Self Reflection Prompts#

Reflexivity is the process of using self-reflection to understand ourselves and our beliefs, and how these influence how we create knowledge through our work in data science. There are lots of different aspects you could consider, and the questions below are some prompts to help get you started.

Questions about my own identity#

  • What is considered ethical in my culture that other cultures may see differently?

  • What are my own Social Graces?

  • How have my Social Graces shaped my experiences of life?

  • How have my Social Graces shaped the decisions that have led me to do what I do now?

  • What are the Social Graces of my family and friends?

    • Are there Social Graces where we vary a lot/little?

Questions about my research environment#

  • What are the shared values of my lab? My department? My university?

  • Who is visibly present in my department? Who isn’t?

    • What understanding do I have of why that is, and how have I formed this understanding?

  • What do I know about the visible and invisible Social Graces of people in my department or field?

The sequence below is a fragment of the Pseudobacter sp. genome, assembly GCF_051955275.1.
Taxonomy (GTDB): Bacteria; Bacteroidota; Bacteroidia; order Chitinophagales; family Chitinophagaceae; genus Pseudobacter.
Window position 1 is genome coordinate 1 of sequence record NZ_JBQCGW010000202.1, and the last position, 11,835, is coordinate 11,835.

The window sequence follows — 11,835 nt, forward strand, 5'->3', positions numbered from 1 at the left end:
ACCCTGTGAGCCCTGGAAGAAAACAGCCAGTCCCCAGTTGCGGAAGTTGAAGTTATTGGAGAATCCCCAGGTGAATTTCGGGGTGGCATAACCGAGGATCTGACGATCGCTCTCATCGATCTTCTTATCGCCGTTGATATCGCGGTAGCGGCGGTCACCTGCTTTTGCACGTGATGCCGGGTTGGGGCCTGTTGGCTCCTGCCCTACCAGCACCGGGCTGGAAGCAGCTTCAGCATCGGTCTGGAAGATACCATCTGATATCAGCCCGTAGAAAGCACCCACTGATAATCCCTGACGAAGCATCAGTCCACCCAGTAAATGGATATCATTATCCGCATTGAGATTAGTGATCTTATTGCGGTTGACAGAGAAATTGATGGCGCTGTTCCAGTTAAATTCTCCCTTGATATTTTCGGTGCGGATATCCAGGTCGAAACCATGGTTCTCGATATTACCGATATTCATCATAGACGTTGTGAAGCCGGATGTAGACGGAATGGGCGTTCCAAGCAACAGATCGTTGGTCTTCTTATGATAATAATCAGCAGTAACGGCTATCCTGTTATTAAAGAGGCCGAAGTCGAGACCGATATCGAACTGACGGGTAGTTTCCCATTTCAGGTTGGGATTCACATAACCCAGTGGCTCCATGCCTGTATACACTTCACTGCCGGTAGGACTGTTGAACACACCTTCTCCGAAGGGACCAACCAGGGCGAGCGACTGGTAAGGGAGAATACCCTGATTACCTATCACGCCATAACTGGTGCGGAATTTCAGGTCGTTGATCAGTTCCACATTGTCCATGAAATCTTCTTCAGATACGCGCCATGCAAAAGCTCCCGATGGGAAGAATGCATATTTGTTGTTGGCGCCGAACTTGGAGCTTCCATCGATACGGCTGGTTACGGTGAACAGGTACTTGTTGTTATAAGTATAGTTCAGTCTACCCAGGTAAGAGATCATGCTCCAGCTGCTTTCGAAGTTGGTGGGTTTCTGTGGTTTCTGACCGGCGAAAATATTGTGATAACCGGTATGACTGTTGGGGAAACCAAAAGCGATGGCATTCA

• How do the people who work in my field represent the people our work serves?

    • How do I relate to the people I am trying to serve with my work?

Questions about my relationship to knowledge#

  • What types of knowledge do I value?

  • Am I more convinced by a certain type of data over another - why is that?

  • Are there certain people I am more likely to believe, or find convincing?

  • What type of data presentation do I find convincing?

  • What type of statistics do I view as more robust (and why)?

  • What checks do I think data and analysis need to go through to be considered robust?

  • What are my views on qualitative data vs. quantitative data?

Questions about my relationship to my research topic#

  • What do I believe are ‘truths’ about the concept I study?

    • What evidence do I base those truths on? Who developed this evidence?

  • Who do I most commonly cite in my research area, and how are their perspectives similar or different to mine?

  • Whose perspectives are important in answering this research topic?

  • Am I the best person to answer this question - what might I be missing?

Questions about my data#

  • Who isn’t included in the data I have collected or reusing an existing dataset?

  • When and where was this data created?

  • What were the dominant beliefs at the time?

  • What do you know about the people who created this data?

Note, if you are creating a dataset and would like to record this information about your data for future users, consider using ‘Datasheets for Datasets’ [GMV+18] as a guide.